By José Sarmiento Hinojosa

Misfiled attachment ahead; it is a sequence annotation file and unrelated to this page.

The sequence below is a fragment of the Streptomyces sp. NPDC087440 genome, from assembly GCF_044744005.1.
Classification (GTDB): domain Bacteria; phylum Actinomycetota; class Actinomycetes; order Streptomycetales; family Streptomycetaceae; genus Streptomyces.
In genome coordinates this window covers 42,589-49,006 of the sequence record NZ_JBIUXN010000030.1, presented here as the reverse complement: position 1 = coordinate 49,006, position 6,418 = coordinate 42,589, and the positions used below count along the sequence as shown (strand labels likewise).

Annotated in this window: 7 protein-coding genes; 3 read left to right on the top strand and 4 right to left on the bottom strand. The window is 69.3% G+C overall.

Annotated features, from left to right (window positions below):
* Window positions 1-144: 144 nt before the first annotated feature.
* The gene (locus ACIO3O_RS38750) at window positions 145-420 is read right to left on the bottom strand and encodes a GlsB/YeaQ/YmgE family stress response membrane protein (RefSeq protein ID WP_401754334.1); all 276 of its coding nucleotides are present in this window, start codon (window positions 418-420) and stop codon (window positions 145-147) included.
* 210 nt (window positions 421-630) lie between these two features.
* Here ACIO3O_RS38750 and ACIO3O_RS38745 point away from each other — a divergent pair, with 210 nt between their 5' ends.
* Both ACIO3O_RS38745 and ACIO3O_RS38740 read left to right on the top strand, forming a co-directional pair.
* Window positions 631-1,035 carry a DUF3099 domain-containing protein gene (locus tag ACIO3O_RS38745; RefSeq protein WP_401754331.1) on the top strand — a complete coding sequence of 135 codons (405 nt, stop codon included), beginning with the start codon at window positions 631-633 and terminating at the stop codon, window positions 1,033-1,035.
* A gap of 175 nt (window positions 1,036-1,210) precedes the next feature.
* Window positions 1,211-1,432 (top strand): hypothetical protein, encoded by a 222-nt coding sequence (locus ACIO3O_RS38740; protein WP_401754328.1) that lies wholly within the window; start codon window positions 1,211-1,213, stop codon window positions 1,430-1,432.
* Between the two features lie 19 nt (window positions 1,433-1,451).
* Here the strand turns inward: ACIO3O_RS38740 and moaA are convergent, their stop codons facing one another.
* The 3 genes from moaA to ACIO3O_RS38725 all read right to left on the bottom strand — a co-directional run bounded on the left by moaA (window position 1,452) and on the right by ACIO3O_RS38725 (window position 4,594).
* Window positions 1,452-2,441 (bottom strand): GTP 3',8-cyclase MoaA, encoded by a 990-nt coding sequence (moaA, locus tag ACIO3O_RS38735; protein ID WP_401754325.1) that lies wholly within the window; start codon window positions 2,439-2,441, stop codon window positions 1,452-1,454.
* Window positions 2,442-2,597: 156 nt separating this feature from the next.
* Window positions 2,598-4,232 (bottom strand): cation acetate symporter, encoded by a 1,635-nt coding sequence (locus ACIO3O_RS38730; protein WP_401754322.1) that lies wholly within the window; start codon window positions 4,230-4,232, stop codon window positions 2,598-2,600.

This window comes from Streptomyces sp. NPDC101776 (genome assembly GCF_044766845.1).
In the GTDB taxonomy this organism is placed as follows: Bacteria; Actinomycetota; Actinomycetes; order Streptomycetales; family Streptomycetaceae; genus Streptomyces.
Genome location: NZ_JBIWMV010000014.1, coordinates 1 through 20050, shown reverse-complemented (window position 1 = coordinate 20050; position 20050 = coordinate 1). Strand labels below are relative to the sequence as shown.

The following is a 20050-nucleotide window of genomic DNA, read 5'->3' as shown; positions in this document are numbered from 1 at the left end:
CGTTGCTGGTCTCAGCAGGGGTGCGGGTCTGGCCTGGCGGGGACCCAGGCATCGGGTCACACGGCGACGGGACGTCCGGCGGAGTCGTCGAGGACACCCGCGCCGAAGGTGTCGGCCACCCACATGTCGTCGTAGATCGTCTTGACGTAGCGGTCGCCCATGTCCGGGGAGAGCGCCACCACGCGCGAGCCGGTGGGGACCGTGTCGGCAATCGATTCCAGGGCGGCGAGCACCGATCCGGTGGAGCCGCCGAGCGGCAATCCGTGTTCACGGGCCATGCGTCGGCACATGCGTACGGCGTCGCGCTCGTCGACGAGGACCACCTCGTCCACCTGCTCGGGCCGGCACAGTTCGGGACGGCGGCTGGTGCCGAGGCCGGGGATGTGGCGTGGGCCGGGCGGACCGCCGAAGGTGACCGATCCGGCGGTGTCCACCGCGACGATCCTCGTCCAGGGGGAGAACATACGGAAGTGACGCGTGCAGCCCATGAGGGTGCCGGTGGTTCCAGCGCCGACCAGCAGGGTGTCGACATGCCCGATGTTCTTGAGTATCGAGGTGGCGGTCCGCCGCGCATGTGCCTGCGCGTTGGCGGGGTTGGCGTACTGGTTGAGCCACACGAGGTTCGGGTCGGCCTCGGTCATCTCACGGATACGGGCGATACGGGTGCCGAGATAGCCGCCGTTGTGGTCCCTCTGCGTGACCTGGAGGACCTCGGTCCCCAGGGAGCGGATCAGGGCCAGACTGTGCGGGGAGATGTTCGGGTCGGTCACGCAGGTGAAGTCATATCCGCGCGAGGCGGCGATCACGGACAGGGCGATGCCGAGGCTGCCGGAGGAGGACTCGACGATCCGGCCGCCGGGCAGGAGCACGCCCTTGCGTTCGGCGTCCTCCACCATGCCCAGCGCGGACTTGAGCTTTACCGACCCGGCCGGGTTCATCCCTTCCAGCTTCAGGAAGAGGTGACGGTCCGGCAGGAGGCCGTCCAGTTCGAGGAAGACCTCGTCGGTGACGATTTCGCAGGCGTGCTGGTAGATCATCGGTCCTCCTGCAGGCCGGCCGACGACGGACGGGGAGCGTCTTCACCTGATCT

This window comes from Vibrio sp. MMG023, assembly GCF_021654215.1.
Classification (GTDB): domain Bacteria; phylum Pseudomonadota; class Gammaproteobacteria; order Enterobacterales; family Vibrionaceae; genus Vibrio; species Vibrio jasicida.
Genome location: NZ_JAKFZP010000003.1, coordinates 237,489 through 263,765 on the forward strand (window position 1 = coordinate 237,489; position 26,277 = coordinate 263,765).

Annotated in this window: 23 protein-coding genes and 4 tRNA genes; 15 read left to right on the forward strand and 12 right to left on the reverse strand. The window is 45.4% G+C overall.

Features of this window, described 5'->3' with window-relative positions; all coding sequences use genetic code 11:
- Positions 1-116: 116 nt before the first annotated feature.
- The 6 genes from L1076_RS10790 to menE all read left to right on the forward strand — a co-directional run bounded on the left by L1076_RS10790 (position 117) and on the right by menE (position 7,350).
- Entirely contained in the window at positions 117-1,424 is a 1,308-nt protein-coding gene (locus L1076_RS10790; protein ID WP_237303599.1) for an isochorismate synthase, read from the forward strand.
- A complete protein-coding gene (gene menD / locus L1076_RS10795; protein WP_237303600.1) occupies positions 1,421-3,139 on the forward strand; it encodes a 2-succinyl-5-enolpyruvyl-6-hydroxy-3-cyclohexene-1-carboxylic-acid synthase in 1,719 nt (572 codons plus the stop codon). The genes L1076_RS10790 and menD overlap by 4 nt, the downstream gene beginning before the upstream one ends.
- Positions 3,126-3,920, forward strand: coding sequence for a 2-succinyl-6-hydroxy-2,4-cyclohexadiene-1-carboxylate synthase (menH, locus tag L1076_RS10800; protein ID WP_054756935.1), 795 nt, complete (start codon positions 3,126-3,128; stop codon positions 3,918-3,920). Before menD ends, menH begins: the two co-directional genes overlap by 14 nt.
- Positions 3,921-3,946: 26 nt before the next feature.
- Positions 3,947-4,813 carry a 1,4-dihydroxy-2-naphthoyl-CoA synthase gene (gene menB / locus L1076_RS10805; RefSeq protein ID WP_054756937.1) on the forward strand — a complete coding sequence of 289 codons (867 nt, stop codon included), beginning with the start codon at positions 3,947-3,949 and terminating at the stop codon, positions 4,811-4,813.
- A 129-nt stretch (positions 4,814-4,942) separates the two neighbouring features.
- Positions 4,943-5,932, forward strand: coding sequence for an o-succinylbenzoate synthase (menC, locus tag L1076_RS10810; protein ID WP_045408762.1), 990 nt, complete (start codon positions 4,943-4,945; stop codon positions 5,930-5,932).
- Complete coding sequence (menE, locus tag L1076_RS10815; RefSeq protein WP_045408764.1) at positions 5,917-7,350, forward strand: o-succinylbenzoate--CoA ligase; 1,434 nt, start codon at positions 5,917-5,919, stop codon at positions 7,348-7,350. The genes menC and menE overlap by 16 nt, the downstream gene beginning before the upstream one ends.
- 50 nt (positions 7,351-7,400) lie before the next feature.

Ah, the ways of seeing. Wittgenstein wasn’t alone when he tried taping his window as to recreate a screen into which he would locate a particular element of the landscape before him. Piece of tape after piece of tape slowly framed correctly what the philosopher’s wanted to see, as if creating his own proto-cinema. Tsai would reconvene with these images (knowingly or not) in Visage (2009), when Laetitia Casta, in an attempt to deny her view and obscure her room, would also tape her whole window, in a painstakingly slow shot, which attempted to drain one’s spirit, the mere exercise of blacking out, the loss of sight as a declaration of impossibility. While watching Chris Kennedy’s outstanding program at (S8) Mostra de Cinema Periférico, I came upon his Tape Film (2007), a simple exercise on stock material and the labour of the filmmaker, and immediately I recalled these early images. This would be a proper start to the discovery of this Canadian author and his particular obsession with the human gaze, the ways of perception, the image collages of nature and the edification of stories from different perspectives.